Ben Carson’s Appeal

SIMI VALLEY, California, U.S. — Is there a doctor in the building?

Actually, there are two in the Republican Race for the 2016 U.S. Presidency.

Few really know or care that Kentucky Senator Rand Paul, an optometrist, is in the race. Instead, the dominant physician front runner is Dr. Ben Carson.

Mr. Carson is not only a neurosurgeon, he is the world leader in his profession and perhaps the most gifted human that the world has ever seen at this craft, which makes people wonder why he would pause such a revered profession to enter the sleaziest ring of them all: politics.

More puzzling than his desire to run for president–because where is the man who doesn’t secretly wish to be the world’s most powerful figure–is his stay atop the polls, racking in just fewer numbers than outspoken reality television businessman (and also non-politician) Donald J. Trump.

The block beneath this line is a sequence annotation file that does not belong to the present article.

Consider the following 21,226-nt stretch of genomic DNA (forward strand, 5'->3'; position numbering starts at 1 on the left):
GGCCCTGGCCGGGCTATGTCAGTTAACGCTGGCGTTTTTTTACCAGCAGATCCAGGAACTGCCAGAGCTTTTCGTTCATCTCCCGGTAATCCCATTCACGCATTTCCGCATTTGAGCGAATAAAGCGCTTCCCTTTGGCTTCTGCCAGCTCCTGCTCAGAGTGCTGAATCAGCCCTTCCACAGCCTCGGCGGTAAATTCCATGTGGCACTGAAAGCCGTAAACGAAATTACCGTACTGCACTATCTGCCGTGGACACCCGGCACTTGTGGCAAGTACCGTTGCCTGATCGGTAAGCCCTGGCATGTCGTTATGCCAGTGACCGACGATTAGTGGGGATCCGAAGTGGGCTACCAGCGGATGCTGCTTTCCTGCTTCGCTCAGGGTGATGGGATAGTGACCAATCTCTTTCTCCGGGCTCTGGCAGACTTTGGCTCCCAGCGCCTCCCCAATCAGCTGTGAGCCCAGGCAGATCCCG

It’s worth asking: What draws potential voters to Mr. Carson early on in the campaign trail? Precisely what is Ben Carson’s appeal?

Some might say that his gifted hands hold the allure. He is, after all, the first surgeon to separate craniopagus (conjoined) twins, who were joined at the back of the head. He also refined a procedure for hemispherectomy to control severe pediatric epilepsy, long before any of us could spell hemispherectomy, much less understand its meaning.

Keep in mind that the majority of Americans are jacks-of-one-trade, if they’re lucky, and master of none. Most Americans struggled miserably throughout math and science courses, if not avoided them altogether. The understanding that Mr. Carson must have excelled at both automatically places him in the smart side of the room.

In the CNN Republican presidential debate, Mr. Carson mused that while not all problems can be resolved using muscles, many problems could be solved using intelligence. The reference quietly signaled his background, one that even among a field of highly-degreed men stood most decorated.